Parkasaurus is a cute looking but deceptively deep park management game from Washbear Studio a company that describe themselves as two friends who have been making games in their spare time for over a decade.
The games developers had previously worked at Drinkbox Studios and had a hand in Guacamelee!, Tales from Space: Mutant Blobs Attack and Severed.
The idea for Parkasaurus originated from one of the WashBear wives. She had made a binder full of ideas for a dinosaur management game which was made from coloured construction paper and this is how the Parkasaurus prototype was created. The game is built using the recently updated Unity Engine and they say Parkasaurus is crafted with heart, stress, and puppies on our laps.
Playing the game I can believe everything about this last statement. You can feel the joy in this game from its tongue in cheek opening through to the collapse of your park through mismanagement and stupidity.
Parkasaurus is unashamedly a serious management game that despite its cutesy look will draw you in and steal the hours from you without a second thought. Expand the park, start an expedition to get new dinos, feed them, hire the staff, make sure the park layout is efficient, ooh a hat for my Stegosaur, add more paths, make sure the dinos are fed again, add more privacy tiles or they may escape, get more dinos, check the guests are happy, build food stalls and places for shelter, feed the dinos, hire more scientists and before you know it three hours have passed by and you have missed lunch. I will eat later, right now I have some upgrades to do.
There is so much to research and so much to do that you will feel overwhelmed for at least the first few hours but as you play you will start to feel comfortable, know what needs to be done and have a plan on the best way to do it.
You will have to organise your exhibits for each dinosaur type and there is a lot to manage, the shape of the exhibit, materials you use, the ecology, plants, humidity and even the elevation will have an impact on how successful and therefore how happy your dinosaurs are.
One of the biggest differences between doing well and doing badly is managing your guests. You can click on individual guests and then prioritise your upgrades to maximise the revenue per guest. This is something I am struggling to do as it seems everyone wants something different but over time and with enough guests checked you will get an overview of what you should be doing next. If you keep your guests happy then they are more likely to donate money.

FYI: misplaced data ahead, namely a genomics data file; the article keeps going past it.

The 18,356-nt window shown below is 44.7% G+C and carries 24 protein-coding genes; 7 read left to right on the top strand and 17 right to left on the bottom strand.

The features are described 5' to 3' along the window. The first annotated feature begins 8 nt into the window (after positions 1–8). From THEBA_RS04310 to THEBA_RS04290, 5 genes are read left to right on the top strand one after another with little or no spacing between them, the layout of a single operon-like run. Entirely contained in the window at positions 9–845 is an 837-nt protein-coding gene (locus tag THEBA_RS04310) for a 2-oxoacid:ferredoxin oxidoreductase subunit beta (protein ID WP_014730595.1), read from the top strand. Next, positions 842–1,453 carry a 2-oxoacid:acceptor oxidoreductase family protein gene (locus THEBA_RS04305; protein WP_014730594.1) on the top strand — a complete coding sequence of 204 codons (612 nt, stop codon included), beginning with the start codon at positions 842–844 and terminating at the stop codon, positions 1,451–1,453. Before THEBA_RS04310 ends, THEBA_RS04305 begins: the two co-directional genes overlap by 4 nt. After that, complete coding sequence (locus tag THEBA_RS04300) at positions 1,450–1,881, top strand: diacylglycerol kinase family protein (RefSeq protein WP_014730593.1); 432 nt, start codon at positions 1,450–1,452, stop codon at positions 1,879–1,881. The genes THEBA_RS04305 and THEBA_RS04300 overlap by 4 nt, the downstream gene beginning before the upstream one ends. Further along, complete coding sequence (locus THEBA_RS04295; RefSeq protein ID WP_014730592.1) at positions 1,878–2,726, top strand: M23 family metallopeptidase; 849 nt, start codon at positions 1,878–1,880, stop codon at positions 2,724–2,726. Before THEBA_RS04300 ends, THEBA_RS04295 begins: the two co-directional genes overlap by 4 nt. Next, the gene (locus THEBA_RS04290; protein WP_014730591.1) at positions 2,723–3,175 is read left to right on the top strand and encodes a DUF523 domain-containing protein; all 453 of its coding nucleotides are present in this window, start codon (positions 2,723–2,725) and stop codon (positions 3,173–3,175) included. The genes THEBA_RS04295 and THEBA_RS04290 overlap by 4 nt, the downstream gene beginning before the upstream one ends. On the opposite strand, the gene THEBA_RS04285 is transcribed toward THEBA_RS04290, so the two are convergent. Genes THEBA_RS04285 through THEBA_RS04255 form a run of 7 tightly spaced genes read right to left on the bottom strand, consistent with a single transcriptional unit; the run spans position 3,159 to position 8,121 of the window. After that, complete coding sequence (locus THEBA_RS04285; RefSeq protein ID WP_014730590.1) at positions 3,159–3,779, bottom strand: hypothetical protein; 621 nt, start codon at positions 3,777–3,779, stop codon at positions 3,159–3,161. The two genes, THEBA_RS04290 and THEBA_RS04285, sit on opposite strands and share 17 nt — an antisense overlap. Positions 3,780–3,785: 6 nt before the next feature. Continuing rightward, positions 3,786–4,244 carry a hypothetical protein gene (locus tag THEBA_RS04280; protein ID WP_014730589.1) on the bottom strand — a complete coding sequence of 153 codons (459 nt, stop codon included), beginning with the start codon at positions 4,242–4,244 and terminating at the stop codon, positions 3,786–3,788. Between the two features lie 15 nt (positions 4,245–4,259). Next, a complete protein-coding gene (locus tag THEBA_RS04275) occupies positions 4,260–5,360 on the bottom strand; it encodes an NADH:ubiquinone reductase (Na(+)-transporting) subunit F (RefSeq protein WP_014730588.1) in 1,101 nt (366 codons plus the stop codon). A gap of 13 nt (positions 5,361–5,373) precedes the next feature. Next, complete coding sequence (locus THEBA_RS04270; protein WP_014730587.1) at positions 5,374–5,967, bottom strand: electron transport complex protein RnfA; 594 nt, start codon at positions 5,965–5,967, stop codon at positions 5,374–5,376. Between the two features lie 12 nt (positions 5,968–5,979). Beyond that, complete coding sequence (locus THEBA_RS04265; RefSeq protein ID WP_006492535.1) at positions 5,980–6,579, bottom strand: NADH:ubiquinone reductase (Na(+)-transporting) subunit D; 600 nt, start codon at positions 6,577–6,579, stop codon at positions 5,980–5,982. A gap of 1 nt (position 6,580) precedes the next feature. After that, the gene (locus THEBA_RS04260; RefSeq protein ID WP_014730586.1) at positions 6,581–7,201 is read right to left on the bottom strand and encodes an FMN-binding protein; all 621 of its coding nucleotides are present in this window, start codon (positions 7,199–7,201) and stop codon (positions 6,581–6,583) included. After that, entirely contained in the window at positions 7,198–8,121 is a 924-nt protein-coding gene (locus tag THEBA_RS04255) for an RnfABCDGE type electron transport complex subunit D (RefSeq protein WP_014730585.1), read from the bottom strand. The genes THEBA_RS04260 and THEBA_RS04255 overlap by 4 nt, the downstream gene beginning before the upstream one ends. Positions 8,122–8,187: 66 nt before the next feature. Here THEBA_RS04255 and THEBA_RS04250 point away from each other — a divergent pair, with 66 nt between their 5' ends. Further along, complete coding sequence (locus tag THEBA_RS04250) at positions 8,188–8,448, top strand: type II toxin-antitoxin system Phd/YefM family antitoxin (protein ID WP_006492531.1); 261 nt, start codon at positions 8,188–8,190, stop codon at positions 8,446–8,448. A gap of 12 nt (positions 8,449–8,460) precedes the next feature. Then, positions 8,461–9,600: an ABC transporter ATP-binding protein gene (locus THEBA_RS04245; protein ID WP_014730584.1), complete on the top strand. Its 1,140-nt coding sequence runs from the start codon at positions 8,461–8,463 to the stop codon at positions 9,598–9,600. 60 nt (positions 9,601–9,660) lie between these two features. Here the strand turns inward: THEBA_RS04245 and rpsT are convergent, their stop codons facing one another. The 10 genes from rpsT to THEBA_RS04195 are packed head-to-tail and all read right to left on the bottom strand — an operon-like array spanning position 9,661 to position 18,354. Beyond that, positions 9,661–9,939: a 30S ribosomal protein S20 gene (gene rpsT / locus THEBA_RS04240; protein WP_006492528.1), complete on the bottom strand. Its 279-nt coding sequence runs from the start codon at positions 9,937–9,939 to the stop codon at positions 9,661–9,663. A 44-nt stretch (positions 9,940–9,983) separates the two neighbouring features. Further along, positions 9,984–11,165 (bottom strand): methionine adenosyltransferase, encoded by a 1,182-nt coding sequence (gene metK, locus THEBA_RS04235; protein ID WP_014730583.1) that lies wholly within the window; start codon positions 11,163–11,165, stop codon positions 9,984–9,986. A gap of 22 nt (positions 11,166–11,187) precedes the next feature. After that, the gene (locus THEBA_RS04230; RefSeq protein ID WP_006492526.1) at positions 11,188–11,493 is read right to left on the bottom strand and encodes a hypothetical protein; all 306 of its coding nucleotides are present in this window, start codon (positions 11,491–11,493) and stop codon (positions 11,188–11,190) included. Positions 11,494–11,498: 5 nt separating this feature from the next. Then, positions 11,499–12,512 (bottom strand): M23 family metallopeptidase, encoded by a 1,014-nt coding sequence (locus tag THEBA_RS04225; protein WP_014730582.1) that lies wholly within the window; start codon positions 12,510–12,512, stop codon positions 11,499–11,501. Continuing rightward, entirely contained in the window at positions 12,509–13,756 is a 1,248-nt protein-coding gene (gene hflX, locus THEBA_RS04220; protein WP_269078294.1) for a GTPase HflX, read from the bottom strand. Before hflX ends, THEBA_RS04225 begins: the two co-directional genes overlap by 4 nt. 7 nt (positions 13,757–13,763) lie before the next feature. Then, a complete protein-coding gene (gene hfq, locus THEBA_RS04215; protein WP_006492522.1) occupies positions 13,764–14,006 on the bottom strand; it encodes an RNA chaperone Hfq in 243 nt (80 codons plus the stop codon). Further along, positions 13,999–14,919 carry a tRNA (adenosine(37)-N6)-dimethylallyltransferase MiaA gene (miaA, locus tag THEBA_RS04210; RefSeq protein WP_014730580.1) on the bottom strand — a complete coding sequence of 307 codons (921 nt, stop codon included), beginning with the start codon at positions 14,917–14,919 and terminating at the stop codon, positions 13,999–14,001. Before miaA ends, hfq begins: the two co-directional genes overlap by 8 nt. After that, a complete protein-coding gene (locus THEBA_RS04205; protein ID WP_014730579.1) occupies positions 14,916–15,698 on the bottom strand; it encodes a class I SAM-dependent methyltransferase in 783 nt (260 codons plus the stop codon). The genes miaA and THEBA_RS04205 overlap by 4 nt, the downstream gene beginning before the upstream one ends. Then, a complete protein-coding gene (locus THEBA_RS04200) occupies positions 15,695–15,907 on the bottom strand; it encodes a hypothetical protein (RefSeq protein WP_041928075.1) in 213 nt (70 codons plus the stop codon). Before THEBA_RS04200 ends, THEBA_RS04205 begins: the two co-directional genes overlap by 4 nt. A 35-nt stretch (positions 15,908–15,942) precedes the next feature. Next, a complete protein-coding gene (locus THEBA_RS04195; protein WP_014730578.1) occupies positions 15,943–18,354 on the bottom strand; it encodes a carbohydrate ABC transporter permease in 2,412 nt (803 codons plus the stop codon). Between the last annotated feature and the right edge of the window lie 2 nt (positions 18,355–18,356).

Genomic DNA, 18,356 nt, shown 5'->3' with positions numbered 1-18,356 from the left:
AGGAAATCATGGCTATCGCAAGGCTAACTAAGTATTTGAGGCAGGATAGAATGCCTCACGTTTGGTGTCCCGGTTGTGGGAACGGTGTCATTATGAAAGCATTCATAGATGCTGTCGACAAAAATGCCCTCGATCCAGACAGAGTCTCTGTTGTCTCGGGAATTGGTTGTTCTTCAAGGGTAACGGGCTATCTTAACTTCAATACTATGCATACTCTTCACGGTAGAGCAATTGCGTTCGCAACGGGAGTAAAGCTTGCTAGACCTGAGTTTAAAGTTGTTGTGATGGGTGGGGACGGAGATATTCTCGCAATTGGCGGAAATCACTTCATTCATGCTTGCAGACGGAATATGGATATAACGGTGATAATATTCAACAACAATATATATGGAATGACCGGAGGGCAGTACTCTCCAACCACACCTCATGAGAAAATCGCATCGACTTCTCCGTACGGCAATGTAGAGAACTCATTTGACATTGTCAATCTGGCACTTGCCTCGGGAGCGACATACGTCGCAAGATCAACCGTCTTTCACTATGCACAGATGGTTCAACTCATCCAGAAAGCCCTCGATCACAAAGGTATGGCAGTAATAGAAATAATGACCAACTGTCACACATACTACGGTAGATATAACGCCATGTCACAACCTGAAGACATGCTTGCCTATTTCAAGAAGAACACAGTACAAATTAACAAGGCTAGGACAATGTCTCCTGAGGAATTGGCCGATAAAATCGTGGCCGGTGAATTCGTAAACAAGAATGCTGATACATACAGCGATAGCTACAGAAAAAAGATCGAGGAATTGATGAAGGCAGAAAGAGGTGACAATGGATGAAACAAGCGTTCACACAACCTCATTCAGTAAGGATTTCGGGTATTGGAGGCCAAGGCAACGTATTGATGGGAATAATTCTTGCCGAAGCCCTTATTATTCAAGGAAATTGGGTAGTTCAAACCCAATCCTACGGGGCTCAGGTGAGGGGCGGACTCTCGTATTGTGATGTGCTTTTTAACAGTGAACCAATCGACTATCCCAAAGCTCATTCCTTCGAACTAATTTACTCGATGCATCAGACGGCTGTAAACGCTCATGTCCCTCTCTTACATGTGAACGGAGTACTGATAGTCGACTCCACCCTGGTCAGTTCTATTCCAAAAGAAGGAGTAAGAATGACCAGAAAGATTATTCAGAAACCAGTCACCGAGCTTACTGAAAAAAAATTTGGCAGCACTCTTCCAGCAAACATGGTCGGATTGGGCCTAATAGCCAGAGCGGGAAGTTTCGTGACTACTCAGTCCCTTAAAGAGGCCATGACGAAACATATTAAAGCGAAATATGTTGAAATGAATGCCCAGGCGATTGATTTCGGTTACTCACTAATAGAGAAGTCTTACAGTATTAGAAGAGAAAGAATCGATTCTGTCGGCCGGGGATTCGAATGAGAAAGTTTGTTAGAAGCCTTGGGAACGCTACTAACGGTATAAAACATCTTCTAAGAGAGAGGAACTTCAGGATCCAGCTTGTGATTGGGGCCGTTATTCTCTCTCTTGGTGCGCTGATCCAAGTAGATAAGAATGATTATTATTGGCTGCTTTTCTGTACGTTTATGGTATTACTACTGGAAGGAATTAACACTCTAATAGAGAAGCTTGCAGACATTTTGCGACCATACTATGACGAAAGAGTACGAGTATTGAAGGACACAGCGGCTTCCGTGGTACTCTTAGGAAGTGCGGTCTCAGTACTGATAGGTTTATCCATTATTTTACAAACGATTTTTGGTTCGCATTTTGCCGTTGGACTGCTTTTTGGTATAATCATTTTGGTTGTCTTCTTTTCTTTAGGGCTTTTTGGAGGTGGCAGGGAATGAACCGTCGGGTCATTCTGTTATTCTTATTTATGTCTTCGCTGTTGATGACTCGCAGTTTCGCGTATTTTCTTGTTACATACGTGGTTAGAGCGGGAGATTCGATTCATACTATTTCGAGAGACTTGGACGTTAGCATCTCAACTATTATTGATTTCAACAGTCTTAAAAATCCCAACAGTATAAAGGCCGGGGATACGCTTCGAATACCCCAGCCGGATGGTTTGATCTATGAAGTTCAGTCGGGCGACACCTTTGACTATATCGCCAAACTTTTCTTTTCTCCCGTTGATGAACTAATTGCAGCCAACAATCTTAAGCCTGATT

You can hire a whole host of staff and you will be able to level them up and with the right team your job of park manager will be far easier.
At all times you will have an expedition in the past and once they arrive at the dig site there is a mini-game which sees you attempting to uncover as many bones and footprints of dinos as you can. It’s a cross between Tetris and minesweeper and It’s a really good idea implemented well. Its simple but maximising your take from each mission is critical to a successful hunt.
It wouldn’t be a dinosaur park game without some escapes and if you don’t keep your dinos happy they will have a little rampage. Its quite a forgiving mechanic in the early stages and you get plenty of warning its about to happen however, I can see this becoming a problem late game.
Something I really like about Parkasaurus is the way the weather changes from season to season. It’s not just the aesthetic change the weather has an impact and its this level of detail that shows how much care and passion is behind this title.
Building the enclosures takes great care, you first have to work out what species is going inside. Once there you need to think about what you need for this species to be happy, water, rocks, privacy, space, trees etc. The first dinosaur you will aquire will be a triceratops. He needs a rainforest, so you will have to make a rainforest biome, then he will be unhappy because he is bored, you need to get some toys to entertain him. As he grows you may need more space or a mate or any number of things to keep him happy.
I played for a while with my son. He was drawn to the colourful graphics but he found the game very complicated and I could not have left him playing alone. Instead we accessorised a few dinosaurs which he found fantastic. Doing this reminded me a little of one of his favourite games, Viva Pinata.
After we played together I realised that this placed Parkasaurus in an awkward position. Would the cutesy graphics appeal to gamers who couldn’t understand the game? I took a look at the Steam reviews and currently the game has an overwhelmingly positive score. Reading through the reviews it seems as though Parkasaurus appeals to adults just as much as it does the younger generation.
Parkasaurus is a really well thought out game, it’s deep and accessible all at the same time. I have enjoyed playing it with my son and daughter and I like the attitude of the developers. I have no issues recommending my friends to buy this title already and I would say if you are interested in this game you would be very pleased with your purchase.
I have an interview to write for the developers and encourage you to come back and read that, more importantly, look out for the full review when the game releases.